Art Stroll

Art Stroll: Storm King

For my Birthday in July my husband surprised me with a trip to the Storm King Art Center in the Hudson Valley in New York State. It had been on my bucket list for a long time and gosh it was soooo cool!

There is something so beautiful to walk around in Nature and look at gigantic art which appears different from all kinds of angles and in different lights and seasons.

Storm King was founded and opened in the 60s and it is pretty massive.

“Storm King Art Center’s dramatic landscape includes farmed fields, natural woodlands, lawns, native grasses, wetlands, and water.”

Don’t be fooled by the cloudy and cool looking pictures – it was an extremely hot and humid day .

But it didn’t deter us from hiking around and enjoying everything.

Where every you turn around there is something to see- sometimes very colorful and prominent

Menashe Kadishman’s Suspended was one of my favorites – all you wonder is “how is this even balancing and holding up” . It was fun to see people interacting with the sculpture and walk underneath.

“Tomio Miki, who exhibited among a group of avant-garde, politically active artists in Tokyo in the late 1950s and early 1960s, settled in 1963 on the human ear as his primary sculptural subject for the next several years. He often depicted them individually, on a giant scale, as represented in the work at Storm King. Sometimes he combined ears with other elements, such as spoons or colored lights, or made series of them set in rows or in boxes. Miki spoke quixotically about his choice of the ear, saying that it originated in an “experience in a train, when, for no reason, I suddenly felt myself surrounded by hundreds of ears trying to assault me. This personal episode, however, wouldn’t be any precise answer to why I make ears. I can hardly say I chose the ear. More precisely, isn’t it that the ear chose me?”

Ursula von Rydingsvard’s For Paul—made of cedar wood

Alexander Calder , Black Flag, 1974

The museum hosted an exhibition of Mark Dion – Follies.

“The job of the artist,” he says, “is to go against the grain of dominant culture, to challenge perception and convention.”

Appropriating archaeological and other scientific methods of collecting, ordering, and exhibiting objects, Dion creates works that question the distinctions between “objective” (“rational”) scientific methods and “subjective” (“irrational”) influences.

One of my favorites- the next 3 works below by Louise Bourgeois – it is always such a treat to see her work in person.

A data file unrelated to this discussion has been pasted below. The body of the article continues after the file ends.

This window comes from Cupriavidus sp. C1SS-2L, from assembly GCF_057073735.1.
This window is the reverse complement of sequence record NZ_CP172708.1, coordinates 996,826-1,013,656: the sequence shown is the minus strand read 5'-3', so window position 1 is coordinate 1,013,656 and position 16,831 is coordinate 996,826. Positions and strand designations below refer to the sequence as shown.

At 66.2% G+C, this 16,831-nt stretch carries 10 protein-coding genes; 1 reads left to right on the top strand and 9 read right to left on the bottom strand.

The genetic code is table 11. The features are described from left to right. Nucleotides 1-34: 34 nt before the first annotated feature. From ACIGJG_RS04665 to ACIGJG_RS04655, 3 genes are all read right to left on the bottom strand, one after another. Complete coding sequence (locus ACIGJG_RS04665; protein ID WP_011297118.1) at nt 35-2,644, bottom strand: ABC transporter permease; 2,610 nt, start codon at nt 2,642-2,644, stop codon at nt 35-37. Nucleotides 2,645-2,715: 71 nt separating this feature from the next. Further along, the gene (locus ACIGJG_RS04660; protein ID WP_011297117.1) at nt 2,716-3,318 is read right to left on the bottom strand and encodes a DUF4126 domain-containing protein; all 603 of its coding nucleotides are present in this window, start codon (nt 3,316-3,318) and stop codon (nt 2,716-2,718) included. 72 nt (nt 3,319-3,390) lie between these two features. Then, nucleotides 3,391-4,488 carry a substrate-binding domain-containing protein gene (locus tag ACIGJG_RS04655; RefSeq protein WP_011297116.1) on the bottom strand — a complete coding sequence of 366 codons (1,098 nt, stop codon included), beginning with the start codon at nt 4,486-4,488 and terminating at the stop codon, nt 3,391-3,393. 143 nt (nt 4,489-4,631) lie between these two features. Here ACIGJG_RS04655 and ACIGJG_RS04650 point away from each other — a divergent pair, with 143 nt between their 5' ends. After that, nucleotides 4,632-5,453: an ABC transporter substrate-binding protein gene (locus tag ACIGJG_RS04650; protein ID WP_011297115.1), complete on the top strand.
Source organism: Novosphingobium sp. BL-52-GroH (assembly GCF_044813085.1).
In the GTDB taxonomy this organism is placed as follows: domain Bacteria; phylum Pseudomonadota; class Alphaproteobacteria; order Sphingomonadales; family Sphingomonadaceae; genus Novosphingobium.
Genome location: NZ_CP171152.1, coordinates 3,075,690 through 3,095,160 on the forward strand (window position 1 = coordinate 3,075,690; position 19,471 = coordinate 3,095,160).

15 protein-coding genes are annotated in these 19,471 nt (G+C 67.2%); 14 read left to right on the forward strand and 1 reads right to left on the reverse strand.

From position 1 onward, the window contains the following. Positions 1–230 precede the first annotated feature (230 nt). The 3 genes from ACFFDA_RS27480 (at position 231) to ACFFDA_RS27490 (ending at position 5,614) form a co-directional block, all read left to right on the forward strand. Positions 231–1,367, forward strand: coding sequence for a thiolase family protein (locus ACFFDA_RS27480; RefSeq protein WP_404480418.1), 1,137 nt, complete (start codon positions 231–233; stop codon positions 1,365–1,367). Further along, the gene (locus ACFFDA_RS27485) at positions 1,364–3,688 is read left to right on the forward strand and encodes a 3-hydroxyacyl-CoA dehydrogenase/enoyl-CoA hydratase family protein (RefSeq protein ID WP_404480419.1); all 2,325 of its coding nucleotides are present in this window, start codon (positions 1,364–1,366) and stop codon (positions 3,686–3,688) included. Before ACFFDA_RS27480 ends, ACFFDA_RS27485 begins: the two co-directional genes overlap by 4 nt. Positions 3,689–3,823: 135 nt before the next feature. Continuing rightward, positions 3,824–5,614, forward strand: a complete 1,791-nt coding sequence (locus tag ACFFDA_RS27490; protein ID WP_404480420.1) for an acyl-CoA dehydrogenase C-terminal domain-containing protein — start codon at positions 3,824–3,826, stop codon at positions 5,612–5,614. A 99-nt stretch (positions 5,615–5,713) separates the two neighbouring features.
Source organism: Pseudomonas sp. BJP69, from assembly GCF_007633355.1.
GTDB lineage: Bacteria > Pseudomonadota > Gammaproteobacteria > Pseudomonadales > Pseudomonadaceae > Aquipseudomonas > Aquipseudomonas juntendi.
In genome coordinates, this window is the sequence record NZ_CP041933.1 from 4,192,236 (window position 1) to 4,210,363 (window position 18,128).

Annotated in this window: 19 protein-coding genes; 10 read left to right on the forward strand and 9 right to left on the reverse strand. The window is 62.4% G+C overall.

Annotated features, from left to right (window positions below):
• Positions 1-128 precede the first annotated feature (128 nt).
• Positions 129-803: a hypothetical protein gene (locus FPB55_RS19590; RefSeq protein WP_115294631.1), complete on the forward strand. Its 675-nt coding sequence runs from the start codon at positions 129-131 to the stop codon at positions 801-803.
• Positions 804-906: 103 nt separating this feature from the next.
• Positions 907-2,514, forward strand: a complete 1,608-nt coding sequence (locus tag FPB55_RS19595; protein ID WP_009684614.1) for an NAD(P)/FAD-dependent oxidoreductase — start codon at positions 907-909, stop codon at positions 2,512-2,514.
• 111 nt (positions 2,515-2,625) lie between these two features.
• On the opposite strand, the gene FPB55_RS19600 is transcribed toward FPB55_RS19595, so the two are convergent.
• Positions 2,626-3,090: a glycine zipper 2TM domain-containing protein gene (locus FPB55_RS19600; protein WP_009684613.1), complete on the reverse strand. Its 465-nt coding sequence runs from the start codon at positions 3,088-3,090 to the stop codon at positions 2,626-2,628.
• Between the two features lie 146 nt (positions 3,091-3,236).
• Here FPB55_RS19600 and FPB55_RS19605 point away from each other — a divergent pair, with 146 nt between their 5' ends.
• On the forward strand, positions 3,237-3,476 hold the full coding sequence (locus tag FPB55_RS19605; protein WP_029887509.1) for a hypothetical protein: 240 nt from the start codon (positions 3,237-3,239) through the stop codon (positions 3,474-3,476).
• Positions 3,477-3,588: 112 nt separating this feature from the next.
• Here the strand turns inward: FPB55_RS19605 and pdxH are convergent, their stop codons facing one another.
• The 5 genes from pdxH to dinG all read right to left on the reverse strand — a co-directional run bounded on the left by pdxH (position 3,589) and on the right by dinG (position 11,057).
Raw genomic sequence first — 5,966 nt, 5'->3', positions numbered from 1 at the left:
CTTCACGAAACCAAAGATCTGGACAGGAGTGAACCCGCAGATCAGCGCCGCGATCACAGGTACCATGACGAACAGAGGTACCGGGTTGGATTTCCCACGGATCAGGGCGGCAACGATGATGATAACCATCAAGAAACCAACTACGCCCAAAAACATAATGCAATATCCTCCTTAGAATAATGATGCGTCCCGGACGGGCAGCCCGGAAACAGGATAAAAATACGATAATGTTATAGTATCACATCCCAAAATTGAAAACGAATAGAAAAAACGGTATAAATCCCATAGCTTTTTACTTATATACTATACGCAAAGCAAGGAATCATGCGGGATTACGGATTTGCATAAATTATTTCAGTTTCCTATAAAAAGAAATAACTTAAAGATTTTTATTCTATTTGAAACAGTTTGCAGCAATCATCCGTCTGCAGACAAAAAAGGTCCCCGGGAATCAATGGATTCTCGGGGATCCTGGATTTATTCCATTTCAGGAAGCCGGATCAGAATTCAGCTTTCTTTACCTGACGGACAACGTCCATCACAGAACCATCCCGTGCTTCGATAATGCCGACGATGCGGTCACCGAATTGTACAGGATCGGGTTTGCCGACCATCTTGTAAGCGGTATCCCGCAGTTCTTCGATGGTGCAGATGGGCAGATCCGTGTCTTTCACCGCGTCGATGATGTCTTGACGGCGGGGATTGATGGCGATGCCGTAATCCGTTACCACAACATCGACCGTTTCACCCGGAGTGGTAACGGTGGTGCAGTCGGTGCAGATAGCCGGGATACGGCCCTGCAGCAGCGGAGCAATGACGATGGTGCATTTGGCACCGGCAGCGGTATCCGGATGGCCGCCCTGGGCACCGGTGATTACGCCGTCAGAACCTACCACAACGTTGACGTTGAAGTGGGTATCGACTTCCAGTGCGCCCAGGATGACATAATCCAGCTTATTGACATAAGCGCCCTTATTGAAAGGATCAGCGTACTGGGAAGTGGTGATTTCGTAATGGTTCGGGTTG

“While typically black, Nevelson’s sculptures are occasionally white or gold; their monochromatic surfaces lend a sense of order and unity to the varied parts. Among Nevelson’s first gold-painted sculptures, Royal Tide I was included in the historic Art of Assemblage exhibition at New York’s Museum of Modern Art in 1961. Nevelson cited a religious resonance in the color gold, as well as a natural and spiritual connection to the sun. She was also interested in its timeless quality: “Gold has been the staple of the world for ages; it is universal.”

Sky Chapel No. 1, 1958-59

“Number Seventy-Two (The No March) is one of Louise Bourgeois’s most complex and politically charged works. This intricate sculpture—a floor work made from 1,200 individual cylindrical pieces of marble and travertine—was created in homage to a non-violent protest against the Vietnam War. Bourgeois also imbued the work with a more universal meaning, noting: “The No March also means accepting you’re almost nobody. You have to merge with thousands like you.”

Five Units Equal, 1956

Gorgeous fountain by Lynda Bengalis which resembles ocean waves lapping at the shore, slow-moving lava, or prehistoric creatures.

You can rent bikes and go out in the fields- which we should have done but we realized too late and walking in heat of 100F/38 C and in that sauna air wasn’t really our thing that day.

We made a promise to come back at one of the other , cooler seasons.

Alexander Liberman – Iliad and Adam

nearly seventy feet, Endless Column by Tal Streeter

A different view of Alexander Liberman’s Adonai -it is also in the very first picture. This sculpture was and is made out of gas storage tanks and the original sculpture deteriorated and was refabricated in 2000 after the artist had already died. I find it interesting – is it still his artwork? He knew it would deteriorate – should it been left as is?

It was such a cool way to celebrate my birthday- it is beautiful up there in NY – State anyway – so if you have never been and have a chance- go for it :)

Hope you enjoyed this outdoorsy – ArtStroll – until next time!

Comments (1)

  • Sue Clarke

    |

    I find The No March very moving. What a great birthday present. I tend to forget that New York is much more than just a big city.

    Reply

Leave a comment